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The Jerusalem District Court on Wednesday ruled that there was enough evidence against an ultra-Orthodox woman suspected of starving her toddler son to convict her of other abuse charges.

"There is no doubt in my mind that the evidence collected against her will be sufficient to convict her of the alleged crimes," said Judge Moshe Ravid after evaluating the evidence.

The court had convened to determine whether the woman should be returned to police custody from house arrest for the duration of the legal proceedings.

Ravid ruled that the suspect had starved the child "against orders of the medical staff" present during her son's hospitalization and that she |physically and mentally abused" the child "in a skilled and calculated manner."

Had the physician in charge of the child's case not intervened, said Ravid, the boy might not have survived the ordeal.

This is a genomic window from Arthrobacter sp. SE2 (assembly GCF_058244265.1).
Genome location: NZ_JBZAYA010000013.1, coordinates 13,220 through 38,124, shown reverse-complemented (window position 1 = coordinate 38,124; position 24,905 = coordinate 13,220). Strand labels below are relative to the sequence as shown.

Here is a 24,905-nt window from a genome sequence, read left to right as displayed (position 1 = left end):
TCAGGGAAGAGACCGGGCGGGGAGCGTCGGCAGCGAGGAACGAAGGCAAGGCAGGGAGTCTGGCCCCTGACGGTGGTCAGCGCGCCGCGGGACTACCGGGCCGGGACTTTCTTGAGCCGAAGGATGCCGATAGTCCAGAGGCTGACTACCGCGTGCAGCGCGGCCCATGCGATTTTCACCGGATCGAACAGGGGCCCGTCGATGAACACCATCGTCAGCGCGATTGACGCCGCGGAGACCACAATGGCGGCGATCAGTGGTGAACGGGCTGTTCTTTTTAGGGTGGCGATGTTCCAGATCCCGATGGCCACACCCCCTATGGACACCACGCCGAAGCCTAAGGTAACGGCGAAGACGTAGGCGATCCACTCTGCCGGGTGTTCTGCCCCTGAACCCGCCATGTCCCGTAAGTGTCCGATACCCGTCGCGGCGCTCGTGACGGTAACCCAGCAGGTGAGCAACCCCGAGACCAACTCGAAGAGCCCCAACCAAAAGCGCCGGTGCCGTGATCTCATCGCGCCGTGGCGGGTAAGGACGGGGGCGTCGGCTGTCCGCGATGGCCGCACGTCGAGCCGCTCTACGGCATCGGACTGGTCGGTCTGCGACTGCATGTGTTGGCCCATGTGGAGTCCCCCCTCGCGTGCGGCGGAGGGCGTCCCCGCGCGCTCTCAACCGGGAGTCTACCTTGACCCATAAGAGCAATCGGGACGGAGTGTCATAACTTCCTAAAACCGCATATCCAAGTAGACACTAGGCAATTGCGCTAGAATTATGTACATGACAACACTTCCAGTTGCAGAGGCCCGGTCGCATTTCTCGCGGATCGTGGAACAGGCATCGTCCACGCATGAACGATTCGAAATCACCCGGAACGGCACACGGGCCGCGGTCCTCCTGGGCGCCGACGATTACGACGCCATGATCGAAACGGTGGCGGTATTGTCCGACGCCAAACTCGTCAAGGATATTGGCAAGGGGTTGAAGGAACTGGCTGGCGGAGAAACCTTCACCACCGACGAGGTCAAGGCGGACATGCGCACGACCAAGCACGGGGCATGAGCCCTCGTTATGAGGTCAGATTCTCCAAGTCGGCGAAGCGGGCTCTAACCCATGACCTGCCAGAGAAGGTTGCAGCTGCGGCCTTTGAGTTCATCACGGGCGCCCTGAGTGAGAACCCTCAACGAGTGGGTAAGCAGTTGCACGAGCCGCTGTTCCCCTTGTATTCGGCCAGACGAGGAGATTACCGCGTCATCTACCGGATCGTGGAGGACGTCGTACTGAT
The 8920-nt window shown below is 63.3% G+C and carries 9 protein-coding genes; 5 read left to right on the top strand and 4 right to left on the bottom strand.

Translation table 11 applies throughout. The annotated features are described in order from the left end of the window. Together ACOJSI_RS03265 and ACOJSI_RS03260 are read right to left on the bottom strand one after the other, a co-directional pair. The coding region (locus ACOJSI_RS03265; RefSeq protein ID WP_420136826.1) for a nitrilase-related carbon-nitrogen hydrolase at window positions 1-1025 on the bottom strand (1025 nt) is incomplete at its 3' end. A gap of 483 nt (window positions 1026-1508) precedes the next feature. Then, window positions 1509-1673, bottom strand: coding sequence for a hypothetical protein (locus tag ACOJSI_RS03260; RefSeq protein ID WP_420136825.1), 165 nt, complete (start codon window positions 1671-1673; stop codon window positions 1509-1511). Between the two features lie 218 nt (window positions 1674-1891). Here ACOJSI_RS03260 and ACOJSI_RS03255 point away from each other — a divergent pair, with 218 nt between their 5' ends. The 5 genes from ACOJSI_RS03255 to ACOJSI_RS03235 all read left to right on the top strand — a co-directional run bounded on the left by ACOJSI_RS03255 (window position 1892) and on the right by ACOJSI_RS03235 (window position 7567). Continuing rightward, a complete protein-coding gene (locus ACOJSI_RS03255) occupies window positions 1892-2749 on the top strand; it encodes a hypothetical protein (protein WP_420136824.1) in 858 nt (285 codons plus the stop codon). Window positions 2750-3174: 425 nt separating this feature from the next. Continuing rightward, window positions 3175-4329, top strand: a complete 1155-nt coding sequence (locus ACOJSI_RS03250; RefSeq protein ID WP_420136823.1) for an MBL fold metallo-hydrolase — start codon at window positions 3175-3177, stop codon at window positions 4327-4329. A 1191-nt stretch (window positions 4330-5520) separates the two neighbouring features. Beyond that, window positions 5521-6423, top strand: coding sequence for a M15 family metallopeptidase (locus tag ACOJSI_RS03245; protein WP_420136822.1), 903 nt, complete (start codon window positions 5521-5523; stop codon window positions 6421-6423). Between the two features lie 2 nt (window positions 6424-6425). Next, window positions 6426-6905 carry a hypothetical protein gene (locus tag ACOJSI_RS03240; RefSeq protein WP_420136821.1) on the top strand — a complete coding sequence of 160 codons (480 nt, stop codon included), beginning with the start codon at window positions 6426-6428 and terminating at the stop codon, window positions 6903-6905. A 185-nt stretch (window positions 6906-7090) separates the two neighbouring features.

Ravid cited substantial evidence to prove that the woman would present a danger to her other children as well, having refused to cooperate with legal and medical authorities and bring them in for review by welfare services.

As such, ruled the judge, the woman should be denied all contact with her children.

The woman was arrested in July after police secretly videotaped her removing a feeding tube from her 3-year-old son's body, after he was hospitalized with severely low weight and malnutrition. At the time, the boy weighed only 7 kilos, the average size of an infant.

Her arrest sparked riots among the ultra-Orthodox community in Jerusalem. Deputy Health Minister Ya'akov Litzman, also a religious Jew, posted bail for the woman after her initial arrest in an effort to silence the riots.

The court announced that it would indict the woman two weeks ago on charges of starving the child, abuse and other serious offenses.

The woman is currently under house arrest at the home of a local rabbi. The court will reconvene at the end of the month to determine the conditions of her custody during legal proceedings.